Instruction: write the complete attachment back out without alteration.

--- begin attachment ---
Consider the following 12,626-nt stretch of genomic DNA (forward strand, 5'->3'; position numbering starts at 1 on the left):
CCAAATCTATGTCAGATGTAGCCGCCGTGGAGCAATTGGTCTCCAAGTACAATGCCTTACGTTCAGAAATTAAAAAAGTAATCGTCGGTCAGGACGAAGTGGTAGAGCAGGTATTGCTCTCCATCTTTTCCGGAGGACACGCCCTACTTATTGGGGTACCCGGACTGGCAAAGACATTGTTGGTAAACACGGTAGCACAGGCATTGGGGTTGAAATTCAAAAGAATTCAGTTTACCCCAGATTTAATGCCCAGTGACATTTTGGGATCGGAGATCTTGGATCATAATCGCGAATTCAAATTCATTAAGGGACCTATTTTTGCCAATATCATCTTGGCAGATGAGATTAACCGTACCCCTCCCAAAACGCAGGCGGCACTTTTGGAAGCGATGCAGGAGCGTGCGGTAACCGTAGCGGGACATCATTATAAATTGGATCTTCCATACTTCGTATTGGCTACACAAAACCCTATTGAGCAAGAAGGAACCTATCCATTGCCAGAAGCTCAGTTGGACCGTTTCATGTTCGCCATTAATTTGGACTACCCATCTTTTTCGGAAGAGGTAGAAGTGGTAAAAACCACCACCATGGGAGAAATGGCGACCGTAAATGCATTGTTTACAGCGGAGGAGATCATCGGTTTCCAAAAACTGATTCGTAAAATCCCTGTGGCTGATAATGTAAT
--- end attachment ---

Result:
Consider the following 12,626-nt stretch of genomic DNA (forward strand, 5'->3'; position numbering starts at 1 on the left):
CCAAATCTATGTCAGATGTAGCCGCCGTGGAGCAATTGGTCTCCAAGTACAATGCCTTACGTTCAGAAATTAAAAAAGTAATCGTCGGTCAGGACGAAGTGGTAGAGCAGGTATTGCTCTCCATCTTTTCCGGAGGACACGCCCTACTTATTGGGGTACCCGGACTGGCAAAGACATTGTTGGTAAACACGGTAGCACAGGCATTGGGGTTGAAATTCAAAAGAATTCAGTTTACCCCAGATTTAATGCCCAGTGACATTTTGGGATCGGAGATCTTGGATCATAATCGCGAATTCAAATTCATTAAGGGACCTATTTTTGCCAATATCATCTTGGCAGATGAGATTAACCGTACCCCTCCCAAAACGCAGGCGGCACTTTTGGAAGCGATGCAGGAGCGTGCGGTAACCGTAGCGGGACATCATTATAAATTGGATCTTCCATACTTCGTATTGGCTACACAAAACCCTATTGAGCAAGAAGGAACCTATCCATTGCCAGAAGCTCAGTTGGACCGTTTCATGTTCGCCATTAATTTGGACTACCCATCTTTTTCGGAAGAGGTAGAAGTGGTAAAAACCACCACCATGGGAGAAATGGCGACCGTAAATGCATTGTTTACAGCGGAGGAGATCATCGGTTTCCAAAAACTGATTCGTAAAATCCCTGTGGCTGATAATGTAAT